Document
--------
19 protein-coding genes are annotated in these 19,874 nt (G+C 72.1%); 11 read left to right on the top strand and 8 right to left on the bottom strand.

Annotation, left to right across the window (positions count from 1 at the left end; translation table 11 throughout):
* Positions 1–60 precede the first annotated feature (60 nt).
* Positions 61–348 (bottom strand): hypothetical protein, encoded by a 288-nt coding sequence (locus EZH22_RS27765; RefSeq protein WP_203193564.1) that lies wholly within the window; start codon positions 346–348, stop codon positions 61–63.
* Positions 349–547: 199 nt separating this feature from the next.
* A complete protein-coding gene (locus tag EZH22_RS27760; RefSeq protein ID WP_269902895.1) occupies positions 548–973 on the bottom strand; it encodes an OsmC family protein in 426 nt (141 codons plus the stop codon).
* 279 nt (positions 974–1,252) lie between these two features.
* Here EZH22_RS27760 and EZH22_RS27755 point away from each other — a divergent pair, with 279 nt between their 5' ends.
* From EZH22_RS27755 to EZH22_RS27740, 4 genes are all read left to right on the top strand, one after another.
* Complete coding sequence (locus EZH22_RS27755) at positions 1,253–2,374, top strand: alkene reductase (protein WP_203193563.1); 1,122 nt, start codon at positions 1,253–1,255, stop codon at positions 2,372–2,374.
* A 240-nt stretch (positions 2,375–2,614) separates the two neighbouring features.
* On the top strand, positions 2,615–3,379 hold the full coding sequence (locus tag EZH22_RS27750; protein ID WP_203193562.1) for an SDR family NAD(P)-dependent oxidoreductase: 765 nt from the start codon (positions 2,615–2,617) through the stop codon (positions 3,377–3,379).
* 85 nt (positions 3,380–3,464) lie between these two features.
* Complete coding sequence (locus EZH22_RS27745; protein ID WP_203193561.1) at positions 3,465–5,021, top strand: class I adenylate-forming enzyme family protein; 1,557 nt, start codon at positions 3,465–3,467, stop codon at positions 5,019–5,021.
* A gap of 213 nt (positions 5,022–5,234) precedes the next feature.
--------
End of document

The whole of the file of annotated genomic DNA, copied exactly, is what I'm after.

19 protein-coding genes are annotated in these 19,874 nt (G+C 72.1%); 11 read left to right on the top strand and 8 right to left on the bottom strand.

Annotation, left to right across the window (positions count from 1 at the left end; translation table 11 throughout):
* Positions 1–60 precede the first annotated feature (60 nt).
* Positions 61–348 (bottom strand): hypothetical protein, encoded by a 288-nt coding sequence (locus EZH22_RS27765; RefSeq protein WP_203193564.1) that lies wholly within the window; start codon positions 346–348, stop codon positions 61–63.
* Positions 349–547: 199 nt separating this feature from the next.
* A complete protein-coding gene (locus tag EZH22_RS27760; RefSeq protein ID WP_269902895.1) occupies positions 548–973 on the bottom strand; it encodes an OsmC family protein in 426 nt (141 codons plus the stop codon).
* 279 nt (positions 974–1,252) lie between these two features.
* Here EZH22_RS27760 and EZH22_RS27755 point away from each other — a divergent pair, with 279 nt between their 5' ends.
* From EZH22_RS27755 to EZH22_RS27740, 4 genes are all read left to right on the top strand, one after another.
* Complete coding sequence (locus EZH22_RS27755) at positions 1,253–2,374, top strand: alkene reductase (protein WP_203193563.1); 1,122 nt, start codon at positions 1,253–1,255, stop codon at positions 2,372–2,374.
* A 240-nt stretch (positions 2,375–2,614) separates the two neighbouring features.
* On the top strand, positions 2,615–3,379 hold the full coding sequence (locus tag EZH22_RS27750; protein ID WP_203193562.1) for an SDR family NAD(P)-dependent oxidoreductase: 765 nt from the start codon (positions 2,615–2,617) through the stop codon (positions 3,377–3,379).
* 85 nt (positions 3,380–3,464) lie between these two features.
* Complete coding sequence (locus EZH22_RS27745; protein ID WP_203193561.1) at positions 3,465–5,021, top strand: class I adenylate-forming enzyme family protein; 1,557 nt, start codon at positions 3,465–3,467, stop codon at positions 5,019–5,021.
* A gap of 213 nt (positions 5,022–5,234) precedes the next feature.